The Argument for “13 Reasons Why” Not Glorifying Suicide

As a lot of us might know by now we live in a world where it’s become possible to become offended and suspicious of just about anything and anyone. While it’s not a new trend with one of Netflix’s hit shows, 13 Reasons Why, it’s still enough that people seem to think that the show is openly glorifying suicide and has pushed an agenda making the act into something noteworthy and even trendy. Not only is this a dangerous thought to have, but it’s a scapegoat argument similar to many others that seem to insinuate that what we watch and listen to is responsible for how we act. While this might be true in some cases nothing could be further from the truth in this case. There are those that commit suicide for a number of reasons, many of which stem from depression and lead to the individual feeling that there’s no other way to end the pain they’re going through but to end it. But TV shows and movies don’t have the power to cause this, as depression is something that comes all on its own without prompting. If a person ever did commit suicide solely because of a TV show and not a pre-existing mental condition then there’s something to be said about those that know them best and could have possibly helped them but chose not to. Some people can’t be saved as the depression that grips them is just too strong, but others cry out for help every day and are never heard by those that should be listening the closest.

Here’s a few reasons why the show doesn’t glorify suicide.

The suicide itself is hard to watch.

Despite the difference in suicide methods, which was done on purpose, the whole process is to show that suicide is not without consequences. Those that commit suicide aren’t just harming themselves, they’re harming those that care about them and those that find them once they’ve been missed. Suicide is a very selfish and underhanded act that is born out of desperation and is regrettable but also unbearably tragic as well as excruciating for the individual. If you’ll notice the young woman in the show slits her wrists and bleeds out instead of overdosing on pills as was written in the book. This was done to show that suicide is not a peaceful act, one doesn’t just drift away, it is a cessation of life, an act that is essentially a self-destruct that is both painful and final. It’s meant to be hard to watch in the show simply because it’s NOT being glorified.

The fallout is the equivalent of an emotional A-bomb.

It’s not just one person that is affected by a suicide, but everyone. The effect goes beyond one’s family, friends, and those that knew them. It reflects upon those that had anything to do with the individual, those that knew them in passing, and even those that didn’t like them. A suicide is a terrifying and ultimately damaging thing since those closest to the person will feel as though their hearts have been ripped out, while the emotional damage just continues to spread as it reaches every last person that the individual knew, changing them in some way that they didn’t expect. This is never a pleasant feeling as it makes them wonder if they could have done more, if they missed a cry for help that the individual gave at one point or another. Suicides don’t affect just one or two people, they harm everyone that is within the vicinity that learns about it, no matter how dramatic this sounds. There is nothing glorious about anyone that commits suicide, as it is a loss to humanity no matter who the person is.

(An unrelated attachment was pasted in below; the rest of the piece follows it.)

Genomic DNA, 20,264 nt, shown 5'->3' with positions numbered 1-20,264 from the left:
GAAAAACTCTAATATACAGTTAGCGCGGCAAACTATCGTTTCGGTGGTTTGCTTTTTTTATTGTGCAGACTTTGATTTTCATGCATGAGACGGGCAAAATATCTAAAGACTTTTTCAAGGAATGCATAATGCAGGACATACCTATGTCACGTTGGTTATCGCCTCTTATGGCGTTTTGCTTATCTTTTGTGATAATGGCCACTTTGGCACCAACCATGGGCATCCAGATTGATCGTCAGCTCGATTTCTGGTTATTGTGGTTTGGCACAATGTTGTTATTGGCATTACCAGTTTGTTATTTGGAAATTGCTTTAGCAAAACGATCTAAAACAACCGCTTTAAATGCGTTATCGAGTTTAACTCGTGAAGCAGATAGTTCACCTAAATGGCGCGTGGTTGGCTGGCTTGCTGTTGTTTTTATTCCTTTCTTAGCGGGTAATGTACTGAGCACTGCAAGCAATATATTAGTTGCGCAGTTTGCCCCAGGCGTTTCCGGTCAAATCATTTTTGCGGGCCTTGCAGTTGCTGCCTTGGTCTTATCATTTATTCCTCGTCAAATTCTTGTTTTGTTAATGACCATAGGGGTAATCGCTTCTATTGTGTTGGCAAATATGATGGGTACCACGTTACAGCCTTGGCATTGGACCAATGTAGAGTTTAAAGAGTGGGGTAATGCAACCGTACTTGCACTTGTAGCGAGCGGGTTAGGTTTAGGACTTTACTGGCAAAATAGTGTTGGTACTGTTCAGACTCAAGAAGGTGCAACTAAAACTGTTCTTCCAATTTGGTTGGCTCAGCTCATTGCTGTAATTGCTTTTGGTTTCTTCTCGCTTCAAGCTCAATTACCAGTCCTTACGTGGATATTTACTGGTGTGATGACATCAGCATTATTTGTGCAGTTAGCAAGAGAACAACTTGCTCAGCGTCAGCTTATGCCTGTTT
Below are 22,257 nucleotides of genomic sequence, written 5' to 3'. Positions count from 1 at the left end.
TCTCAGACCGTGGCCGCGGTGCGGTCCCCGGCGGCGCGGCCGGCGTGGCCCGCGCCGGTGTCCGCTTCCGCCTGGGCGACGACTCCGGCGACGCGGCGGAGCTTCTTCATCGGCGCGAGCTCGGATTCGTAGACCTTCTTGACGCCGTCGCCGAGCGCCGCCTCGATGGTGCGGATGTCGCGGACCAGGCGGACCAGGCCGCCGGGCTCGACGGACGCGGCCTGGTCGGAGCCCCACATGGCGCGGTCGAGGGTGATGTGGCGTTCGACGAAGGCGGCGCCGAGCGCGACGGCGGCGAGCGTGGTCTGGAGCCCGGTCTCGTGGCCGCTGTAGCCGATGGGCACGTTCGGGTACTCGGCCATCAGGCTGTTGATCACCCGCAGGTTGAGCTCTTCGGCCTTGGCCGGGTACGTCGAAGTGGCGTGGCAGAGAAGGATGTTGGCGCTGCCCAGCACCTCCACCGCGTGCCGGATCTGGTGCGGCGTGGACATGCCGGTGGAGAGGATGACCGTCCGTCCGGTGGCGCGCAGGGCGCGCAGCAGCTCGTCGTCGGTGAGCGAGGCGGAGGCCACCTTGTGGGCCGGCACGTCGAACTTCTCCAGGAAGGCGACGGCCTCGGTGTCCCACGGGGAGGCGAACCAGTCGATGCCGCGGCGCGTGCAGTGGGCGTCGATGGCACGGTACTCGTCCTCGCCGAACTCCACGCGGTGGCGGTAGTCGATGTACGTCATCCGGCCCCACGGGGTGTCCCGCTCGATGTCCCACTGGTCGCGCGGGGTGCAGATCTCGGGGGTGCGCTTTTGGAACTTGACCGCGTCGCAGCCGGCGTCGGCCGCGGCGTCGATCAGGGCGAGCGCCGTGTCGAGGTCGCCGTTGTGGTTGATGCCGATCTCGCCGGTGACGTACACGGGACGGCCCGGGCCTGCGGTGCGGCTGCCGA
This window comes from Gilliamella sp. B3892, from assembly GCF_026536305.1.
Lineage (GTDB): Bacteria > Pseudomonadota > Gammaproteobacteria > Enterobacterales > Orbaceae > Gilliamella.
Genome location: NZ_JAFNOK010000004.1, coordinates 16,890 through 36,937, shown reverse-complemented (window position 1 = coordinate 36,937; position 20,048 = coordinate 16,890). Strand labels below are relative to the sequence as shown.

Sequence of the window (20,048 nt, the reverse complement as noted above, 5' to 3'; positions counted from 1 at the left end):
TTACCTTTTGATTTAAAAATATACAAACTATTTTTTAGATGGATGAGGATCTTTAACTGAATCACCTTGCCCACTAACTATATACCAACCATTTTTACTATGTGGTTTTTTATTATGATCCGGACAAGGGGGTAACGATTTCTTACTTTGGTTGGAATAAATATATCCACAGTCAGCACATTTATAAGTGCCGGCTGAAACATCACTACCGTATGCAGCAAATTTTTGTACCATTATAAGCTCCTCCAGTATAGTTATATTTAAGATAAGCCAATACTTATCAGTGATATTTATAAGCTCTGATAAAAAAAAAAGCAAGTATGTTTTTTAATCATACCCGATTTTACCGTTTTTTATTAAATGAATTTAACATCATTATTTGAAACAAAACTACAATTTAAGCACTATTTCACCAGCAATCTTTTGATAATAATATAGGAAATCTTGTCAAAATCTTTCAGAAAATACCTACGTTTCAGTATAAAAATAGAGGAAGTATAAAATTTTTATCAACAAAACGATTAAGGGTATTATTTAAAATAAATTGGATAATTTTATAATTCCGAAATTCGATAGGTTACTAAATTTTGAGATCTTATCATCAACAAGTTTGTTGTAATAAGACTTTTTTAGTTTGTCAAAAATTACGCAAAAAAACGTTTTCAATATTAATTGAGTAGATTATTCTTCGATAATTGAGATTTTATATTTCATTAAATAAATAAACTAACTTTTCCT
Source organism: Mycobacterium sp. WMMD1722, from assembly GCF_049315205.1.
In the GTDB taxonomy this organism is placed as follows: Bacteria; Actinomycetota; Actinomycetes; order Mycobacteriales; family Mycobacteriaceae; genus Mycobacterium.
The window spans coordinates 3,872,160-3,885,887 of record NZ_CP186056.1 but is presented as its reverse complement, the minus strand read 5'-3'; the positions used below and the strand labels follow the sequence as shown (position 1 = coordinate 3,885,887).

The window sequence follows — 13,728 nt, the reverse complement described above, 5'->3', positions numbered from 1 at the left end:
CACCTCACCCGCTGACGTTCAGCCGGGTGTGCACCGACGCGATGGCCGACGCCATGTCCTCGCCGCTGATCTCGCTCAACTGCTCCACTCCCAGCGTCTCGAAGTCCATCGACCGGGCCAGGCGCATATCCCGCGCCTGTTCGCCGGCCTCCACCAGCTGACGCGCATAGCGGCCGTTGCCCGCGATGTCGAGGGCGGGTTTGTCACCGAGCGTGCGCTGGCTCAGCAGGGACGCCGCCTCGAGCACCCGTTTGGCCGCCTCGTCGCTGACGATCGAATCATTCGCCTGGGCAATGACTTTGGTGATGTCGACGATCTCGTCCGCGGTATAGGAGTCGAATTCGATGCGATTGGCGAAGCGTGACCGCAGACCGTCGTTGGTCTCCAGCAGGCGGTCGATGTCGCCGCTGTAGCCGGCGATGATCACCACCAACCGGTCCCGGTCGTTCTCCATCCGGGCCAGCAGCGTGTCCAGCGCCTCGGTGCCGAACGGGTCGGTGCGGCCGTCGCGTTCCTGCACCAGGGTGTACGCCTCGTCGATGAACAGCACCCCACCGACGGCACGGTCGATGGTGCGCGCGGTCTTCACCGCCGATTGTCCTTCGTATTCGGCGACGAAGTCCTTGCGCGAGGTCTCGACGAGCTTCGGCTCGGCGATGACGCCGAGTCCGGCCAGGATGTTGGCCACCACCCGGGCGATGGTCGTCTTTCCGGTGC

The suicide in the show looks far more like a vengeful act than something born out of pure depression.

At this point we know that the depression of the character was real and that she had lost all hope, but the sheer willpower it took to create the tapes, to label each person and to explain to them why she was doing what she was doing and what part they played in driving her to the brink, that sounds like revenge, not mere explanation. Plus, the willpower it took to set everything up so that her friend would find the tapes and then play them as they needed to be played is great enough that one can’t help but think that the will of the young woman should have been great enough to take a second look at what she was doing and perhaps stop herself, or at least call out to someone else for aid. In this manner the glorification of suicide is invalid largely because she showed a tremendous amount of will in being able to complete what amounts to a bid for emotional revenge if nothing else, but couldn’t use that energy to save her own life.

She was just as much an emotional aggressor as she was a victim, and there’s no glory to be had in either role.


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